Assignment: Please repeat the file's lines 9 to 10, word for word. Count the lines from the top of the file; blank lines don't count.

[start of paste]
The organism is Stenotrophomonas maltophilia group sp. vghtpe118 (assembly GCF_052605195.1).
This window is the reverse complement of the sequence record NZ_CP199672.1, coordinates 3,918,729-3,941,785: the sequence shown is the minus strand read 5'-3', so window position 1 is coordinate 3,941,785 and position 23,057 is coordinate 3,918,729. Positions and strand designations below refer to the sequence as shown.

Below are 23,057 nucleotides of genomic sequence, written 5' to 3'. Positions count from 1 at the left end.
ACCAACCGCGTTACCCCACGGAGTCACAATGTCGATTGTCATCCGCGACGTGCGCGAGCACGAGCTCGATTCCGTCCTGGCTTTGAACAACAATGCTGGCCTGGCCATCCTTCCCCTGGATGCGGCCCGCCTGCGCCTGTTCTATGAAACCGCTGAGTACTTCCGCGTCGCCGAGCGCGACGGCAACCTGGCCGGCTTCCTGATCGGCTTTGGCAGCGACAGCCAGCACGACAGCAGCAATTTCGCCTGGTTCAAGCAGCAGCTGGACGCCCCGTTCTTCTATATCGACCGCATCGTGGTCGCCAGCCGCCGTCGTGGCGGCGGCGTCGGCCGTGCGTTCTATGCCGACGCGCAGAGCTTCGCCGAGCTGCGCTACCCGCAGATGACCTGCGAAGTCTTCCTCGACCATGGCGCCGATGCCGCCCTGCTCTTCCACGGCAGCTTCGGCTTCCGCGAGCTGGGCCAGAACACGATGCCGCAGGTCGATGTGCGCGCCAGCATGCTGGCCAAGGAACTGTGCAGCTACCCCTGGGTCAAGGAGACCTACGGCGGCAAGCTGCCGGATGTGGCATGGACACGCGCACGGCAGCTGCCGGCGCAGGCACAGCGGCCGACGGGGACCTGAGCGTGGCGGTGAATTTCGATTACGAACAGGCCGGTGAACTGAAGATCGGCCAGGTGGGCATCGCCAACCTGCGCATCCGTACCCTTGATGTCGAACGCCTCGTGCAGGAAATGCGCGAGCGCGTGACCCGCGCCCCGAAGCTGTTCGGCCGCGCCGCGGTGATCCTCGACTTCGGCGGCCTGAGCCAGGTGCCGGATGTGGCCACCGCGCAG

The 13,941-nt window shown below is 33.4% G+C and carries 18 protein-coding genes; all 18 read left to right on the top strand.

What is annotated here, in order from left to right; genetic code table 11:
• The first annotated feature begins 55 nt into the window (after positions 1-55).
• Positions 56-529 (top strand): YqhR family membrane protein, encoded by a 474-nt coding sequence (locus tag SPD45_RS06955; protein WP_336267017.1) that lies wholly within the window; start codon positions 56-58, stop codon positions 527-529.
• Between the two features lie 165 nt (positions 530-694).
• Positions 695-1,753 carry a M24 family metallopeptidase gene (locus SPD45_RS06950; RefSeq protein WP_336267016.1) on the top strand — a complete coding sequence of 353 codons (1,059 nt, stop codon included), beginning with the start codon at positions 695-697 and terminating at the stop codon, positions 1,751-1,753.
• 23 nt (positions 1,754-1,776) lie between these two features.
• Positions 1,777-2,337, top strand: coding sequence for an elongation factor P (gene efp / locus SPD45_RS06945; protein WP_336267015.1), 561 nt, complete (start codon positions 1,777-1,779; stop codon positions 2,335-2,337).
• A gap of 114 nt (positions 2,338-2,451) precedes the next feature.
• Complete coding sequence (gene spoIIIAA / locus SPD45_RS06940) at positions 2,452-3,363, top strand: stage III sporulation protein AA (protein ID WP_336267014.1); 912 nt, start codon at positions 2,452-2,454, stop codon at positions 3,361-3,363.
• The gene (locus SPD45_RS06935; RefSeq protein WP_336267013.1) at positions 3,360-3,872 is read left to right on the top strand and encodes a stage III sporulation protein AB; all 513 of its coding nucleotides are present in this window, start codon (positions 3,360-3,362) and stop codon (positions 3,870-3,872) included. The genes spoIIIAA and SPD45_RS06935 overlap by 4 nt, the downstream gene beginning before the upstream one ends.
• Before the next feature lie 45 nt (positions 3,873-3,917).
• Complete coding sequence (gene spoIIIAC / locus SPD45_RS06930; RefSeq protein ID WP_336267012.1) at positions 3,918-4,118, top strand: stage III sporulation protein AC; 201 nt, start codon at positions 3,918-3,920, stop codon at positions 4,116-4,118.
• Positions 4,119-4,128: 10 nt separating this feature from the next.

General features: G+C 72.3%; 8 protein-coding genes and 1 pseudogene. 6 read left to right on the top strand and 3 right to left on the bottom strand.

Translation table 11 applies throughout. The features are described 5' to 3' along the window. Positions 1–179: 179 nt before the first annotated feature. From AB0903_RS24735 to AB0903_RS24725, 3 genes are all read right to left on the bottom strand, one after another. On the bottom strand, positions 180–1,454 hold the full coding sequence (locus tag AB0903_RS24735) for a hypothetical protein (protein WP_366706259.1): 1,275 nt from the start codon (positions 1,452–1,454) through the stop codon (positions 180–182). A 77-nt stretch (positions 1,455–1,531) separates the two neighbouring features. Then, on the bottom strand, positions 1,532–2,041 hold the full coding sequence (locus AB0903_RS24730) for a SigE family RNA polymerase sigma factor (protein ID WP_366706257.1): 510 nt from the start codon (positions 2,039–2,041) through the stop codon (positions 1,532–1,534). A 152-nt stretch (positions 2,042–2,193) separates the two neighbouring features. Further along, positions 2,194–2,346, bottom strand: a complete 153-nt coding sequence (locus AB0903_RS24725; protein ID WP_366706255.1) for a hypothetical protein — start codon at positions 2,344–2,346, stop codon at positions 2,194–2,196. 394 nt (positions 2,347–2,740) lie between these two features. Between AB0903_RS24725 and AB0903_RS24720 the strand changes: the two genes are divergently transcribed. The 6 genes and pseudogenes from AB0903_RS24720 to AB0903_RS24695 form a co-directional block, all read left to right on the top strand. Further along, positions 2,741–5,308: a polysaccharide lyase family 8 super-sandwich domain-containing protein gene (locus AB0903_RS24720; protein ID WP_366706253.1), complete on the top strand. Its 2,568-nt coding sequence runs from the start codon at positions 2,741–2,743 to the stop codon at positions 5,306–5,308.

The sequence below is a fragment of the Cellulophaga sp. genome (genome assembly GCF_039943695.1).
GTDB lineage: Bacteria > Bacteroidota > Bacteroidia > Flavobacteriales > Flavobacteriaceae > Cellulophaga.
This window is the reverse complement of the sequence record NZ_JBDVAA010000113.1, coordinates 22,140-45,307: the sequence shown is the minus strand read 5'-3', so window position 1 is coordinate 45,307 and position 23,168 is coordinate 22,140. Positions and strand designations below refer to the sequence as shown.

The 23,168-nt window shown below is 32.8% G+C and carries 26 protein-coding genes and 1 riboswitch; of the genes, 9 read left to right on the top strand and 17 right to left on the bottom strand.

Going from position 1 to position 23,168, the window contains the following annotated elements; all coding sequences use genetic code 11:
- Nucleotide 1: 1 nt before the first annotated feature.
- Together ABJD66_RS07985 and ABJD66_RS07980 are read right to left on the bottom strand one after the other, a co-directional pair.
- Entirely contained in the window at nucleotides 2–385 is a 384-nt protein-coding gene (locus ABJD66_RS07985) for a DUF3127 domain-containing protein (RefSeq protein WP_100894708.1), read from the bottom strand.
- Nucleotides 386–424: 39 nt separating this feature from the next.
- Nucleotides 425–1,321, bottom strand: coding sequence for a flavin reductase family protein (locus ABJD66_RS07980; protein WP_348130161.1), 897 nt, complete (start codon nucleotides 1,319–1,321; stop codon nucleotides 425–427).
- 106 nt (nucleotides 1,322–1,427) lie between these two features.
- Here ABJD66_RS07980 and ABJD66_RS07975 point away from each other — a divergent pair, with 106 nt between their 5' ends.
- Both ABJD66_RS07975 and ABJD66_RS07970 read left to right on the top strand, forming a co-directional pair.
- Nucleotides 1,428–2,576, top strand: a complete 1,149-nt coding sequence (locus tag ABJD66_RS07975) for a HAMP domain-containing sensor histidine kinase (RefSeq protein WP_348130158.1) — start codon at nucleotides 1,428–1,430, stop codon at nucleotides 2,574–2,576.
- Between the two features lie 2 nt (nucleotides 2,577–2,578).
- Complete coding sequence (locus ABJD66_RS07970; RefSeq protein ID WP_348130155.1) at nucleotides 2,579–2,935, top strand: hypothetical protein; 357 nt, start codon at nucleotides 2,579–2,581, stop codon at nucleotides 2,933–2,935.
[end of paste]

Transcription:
• Between the two features lie 165 nt (positions 530-694).
• Positions 695-1,753 carry a M24 family metallopeptidase gene (locus SPD45_RS06950; RefSeq protein WP_336267016.1) on the top strand — a complete coding sequence of 353 codons (1,059 nt, stop codon included), beginning with the start codon at positions 695-697 and terminating at the stop codon, positions 1,751-1,753.